When Marwa Thabet and her family left Egypt and immigrated to the U.S. over a decade ago, a career in teaching wasn’t part of her plan for a new life in a new country. They started over from scratch, with no money, savings or careers.
In Cairo, Thabet worked as a French and Arabic translator. Her plan was to continue in this profession when she arrived in America. Instead, she landed a job at an after-school program and then had the opportunity to teach at a private school.
“I loved every minute I spent with my students and I decided to continue in that career,” she recalls. “I look at my students as young minds and souls with unlimited potentials who need teachers who believe in the best version of them.”
Thabet is a graduate of Ain Shams University-Faculty of Al-Alsun (Languages) in Cairo, where she earned a bachelor’s degree in French. She then earned a master’s degree in education at Cal Poly Pomona, followed by enrolling in Cal State Fullerton’s world languages credential program in Arabic, her native language.
She was the first to complete CSUF’s single subject credential program in Arabic last May and finished with a 4.0 GPA. She was hired to be the first teacher in the Anaheim Union High School District to teach Arabic. Her classes at Western High School include students whose first language is Arabic, as well as to non-native speakers of the language. The school district has about 500 students whose home language is Arabic.
Thabet, who speaks four languages and is learning Spanish, taught two Arabic language classes to 37 students in grades 9-12 who are native speakers, as well as to students who want to learn the language this school year. Next school year, she will teach five classes for beginners to advanced learners.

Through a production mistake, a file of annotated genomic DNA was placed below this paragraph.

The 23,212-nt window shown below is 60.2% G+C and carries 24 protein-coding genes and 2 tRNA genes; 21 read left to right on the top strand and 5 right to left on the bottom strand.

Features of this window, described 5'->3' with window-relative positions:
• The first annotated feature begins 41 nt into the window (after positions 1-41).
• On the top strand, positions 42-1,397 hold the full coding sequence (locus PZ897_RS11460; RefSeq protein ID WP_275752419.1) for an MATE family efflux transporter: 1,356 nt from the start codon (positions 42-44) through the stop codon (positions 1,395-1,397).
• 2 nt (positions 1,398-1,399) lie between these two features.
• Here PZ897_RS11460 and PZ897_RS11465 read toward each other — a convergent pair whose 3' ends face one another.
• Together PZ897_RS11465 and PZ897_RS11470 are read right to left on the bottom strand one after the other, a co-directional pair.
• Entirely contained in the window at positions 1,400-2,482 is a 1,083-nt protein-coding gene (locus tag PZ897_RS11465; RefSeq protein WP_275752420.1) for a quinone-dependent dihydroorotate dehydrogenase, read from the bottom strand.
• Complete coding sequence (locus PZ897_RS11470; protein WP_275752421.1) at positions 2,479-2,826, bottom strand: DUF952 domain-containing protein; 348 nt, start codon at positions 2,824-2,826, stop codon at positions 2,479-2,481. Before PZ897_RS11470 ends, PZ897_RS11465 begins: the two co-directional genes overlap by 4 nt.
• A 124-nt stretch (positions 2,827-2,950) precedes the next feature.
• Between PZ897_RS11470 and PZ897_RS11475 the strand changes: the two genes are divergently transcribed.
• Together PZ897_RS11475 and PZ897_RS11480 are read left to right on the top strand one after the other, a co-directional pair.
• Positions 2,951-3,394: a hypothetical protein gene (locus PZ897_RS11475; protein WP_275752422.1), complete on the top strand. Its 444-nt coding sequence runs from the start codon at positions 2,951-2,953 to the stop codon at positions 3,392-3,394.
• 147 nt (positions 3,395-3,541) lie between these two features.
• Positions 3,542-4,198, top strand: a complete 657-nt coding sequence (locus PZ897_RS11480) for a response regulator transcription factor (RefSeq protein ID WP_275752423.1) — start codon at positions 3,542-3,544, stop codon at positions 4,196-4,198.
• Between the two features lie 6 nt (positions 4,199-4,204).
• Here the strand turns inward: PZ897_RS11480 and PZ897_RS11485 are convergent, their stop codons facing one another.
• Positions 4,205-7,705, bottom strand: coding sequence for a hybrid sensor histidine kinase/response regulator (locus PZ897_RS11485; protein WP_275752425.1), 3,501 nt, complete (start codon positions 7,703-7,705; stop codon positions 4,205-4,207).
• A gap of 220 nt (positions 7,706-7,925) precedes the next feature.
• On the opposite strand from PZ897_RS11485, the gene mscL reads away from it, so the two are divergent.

How did CSUF prepare you?
The College of Education’s coursework provided me with the essential and most updated knowledge in teaching, in addition to unique and multiple opportunities to gain classroom experience to put this knowledge in application and to reflect on the most effective teaching practices. Since I am teaching a new language program, I had to develop five different course proposals aligned to college entrance A-G course requirements. All of them got approved without any revision required. A big part of my success in writing the curriculum for the courses was the intensive preparation I received at CSUF.
What is the need to teach Arabic?
Arabic is the fifth most commonly spoken language in the world and there is a high demand and low supply of Arabic speakers in the Western world. The U.S. government has designated Arabic as a language of strategic importance, and Arabic-speaking nations are a fast growing market for trade. I am passionate about learning and teaching languages because every language one learns opens a door to a new world of perspectives, cultures, knowledge, and unique opportunities in life. Every opportunity I have had in my life is because of the languages I speak.
What do you enjoy most about teaching?
I love seeing my students grow and make progress not only academically, but also as individuals who respect themselves and respect others. I want to be the teacher that empowers one student at a time.
Do you have any advice for students?
Work or volunteer in a classroom and that will help you in setting your goals and making sure the teaching profession is for you. Teaching comes with very difficult challenges, yet awesome and unique rewards — and for me, the rewards are worth it all.